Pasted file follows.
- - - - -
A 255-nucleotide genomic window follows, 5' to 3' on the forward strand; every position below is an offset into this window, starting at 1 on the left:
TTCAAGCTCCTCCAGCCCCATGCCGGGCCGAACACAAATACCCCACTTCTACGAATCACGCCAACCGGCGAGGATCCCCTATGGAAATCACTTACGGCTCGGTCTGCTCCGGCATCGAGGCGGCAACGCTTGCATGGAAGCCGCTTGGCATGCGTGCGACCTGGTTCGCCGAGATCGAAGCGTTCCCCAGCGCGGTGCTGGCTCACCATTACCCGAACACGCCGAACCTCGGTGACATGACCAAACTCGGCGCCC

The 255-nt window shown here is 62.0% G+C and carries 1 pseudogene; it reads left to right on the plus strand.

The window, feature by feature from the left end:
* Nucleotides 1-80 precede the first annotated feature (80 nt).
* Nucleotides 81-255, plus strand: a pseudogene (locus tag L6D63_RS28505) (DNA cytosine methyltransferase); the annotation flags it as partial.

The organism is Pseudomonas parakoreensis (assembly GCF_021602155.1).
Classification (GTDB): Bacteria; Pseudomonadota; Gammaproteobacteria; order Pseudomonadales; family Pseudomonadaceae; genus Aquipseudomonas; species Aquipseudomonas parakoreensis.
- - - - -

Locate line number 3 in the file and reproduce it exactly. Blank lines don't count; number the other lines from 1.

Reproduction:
The 255-nt window shown here is 62.0% G+C and carries 1 pseudogene; it reads left to right on the plus strand.